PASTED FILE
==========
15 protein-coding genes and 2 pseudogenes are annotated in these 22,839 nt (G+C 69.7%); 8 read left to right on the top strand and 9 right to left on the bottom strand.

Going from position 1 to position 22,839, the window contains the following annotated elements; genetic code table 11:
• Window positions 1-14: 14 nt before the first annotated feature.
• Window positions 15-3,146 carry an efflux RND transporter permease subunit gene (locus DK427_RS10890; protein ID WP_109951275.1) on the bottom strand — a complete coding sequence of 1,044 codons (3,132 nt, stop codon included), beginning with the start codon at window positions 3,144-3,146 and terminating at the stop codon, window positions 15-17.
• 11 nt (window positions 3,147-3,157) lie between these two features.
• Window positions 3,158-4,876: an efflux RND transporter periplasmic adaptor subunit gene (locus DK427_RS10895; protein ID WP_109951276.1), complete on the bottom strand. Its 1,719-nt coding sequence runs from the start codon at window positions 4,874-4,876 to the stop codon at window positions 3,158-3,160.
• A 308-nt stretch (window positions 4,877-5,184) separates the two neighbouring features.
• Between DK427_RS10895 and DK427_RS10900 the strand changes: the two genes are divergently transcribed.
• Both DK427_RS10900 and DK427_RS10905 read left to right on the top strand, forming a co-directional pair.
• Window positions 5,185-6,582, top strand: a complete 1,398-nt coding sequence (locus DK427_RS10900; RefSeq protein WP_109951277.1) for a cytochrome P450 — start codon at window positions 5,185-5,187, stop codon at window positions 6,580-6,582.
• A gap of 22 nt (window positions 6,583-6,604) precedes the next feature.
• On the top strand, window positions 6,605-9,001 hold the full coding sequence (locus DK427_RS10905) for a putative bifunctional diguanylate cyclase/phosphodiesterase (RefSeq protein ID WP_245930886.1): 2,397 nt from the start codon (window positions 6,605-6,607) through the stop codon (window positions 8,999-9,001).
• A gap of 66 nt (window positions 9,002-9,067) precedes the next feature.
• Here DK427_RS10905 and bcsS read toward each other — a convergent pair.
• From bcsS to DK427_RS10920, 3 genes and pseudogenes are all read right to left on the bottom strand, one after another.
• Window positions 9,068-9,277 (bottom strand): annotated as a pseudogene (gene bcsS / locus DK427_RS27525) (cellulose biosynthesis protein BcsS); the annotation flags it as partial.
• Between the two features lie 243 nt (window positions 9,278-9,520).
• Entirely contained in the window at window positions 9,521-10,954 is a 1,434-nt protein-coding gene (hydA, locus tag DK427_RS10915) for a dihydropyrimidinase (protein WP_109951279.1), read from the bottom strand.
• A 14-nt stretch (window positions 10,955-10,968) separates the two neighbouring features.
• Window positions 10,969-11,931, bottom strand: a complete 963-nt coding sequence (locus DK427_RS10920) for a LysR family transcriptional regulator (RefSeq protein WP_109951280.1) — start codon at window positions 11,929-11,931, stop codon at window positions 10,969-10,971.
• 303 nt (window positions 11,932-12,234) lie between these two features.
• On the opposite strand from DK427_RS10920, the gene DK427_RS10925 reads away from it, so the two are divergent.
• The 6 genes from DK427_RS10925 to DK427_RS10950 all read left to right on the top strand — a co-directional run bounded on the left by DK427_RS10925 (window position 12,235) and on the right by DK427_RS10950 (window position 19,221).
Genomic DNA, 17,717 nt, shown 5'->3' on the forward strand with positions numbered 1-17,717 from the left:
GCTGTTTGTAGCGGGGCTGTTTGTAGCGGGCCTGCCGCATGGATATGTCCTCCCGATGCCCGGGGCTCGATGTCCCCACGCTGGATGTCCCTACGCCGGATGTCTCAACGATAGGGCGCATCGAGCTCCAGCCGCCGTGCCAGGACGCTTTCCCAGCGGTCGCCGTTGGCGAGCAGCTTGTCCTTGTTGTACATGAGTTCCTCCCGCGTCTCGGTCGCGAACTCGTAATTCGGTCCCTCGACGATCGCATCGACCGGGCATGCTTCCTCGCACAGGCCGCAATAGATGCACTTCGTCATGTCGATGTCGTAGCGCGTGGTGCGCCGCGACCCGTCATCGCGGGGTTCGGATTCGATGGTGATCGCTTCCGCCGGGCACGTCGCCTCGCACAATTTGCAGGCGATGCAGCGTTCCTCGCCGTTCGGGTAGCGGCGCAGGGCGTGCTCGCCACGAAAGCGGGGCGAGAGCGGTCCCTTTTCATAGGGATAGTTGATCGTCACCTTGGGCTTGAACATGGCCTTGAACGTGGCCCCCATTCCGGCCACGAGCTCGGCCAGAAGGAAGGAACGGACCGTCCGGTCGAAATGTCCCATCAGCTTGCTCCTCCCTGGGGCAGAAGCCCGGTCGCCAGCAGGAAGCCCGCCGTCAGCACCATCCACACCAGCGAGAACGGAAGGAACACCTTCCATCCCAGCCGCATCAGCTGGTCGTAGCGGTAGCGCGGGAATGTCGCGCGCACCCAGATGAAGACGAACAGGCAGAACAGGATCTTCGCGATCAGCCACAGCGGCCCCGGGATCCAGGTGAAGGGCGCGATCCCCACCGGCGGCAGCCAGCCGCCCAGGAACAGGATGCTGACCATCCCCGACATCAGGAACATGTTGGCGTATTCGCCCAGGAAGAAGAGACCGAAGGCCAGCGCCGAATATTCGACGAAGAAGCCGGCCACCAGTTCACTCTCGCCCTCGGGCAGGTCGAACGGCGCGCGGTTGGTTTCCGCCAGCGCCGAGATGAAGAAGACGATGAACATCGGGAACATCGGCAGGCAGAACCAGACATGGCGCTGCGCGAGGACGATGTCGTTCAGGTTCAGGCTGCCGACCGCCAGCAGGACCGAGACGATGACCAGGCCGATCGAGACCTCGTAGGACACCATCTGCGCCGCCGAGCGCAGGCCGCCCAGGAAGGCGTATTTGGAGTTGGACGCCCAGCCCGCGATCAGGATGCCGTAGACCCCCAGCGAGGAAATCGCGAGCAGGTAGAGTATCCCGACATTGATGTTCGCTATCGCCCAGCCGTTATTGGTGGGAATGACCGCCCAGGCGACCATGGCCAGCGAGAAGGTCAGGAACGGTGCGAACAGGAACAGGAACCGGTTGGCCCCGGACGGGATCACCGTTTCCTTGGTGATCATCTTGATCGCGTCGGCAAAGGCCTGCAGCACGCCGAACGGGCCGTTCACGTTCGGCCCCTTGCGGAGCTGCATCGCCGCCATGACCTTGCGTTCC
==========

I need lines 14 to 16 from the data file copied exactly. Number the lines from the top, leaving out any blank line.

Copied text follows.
• Here DK427_RS10905 and bcsS read toward each other — a convergent pair.
• From bcsS to DK427_RS10920, 3 genes and pseudogenes are all read right to left on the bottom strand, one after another.
• Window positions 9,068-9,277 (bottom strand): annotated as a pseudogene (gene bcsS / locus DK427_RS27525) (cellulose biosynthesis protein BcsS); the annotation flags it as partial.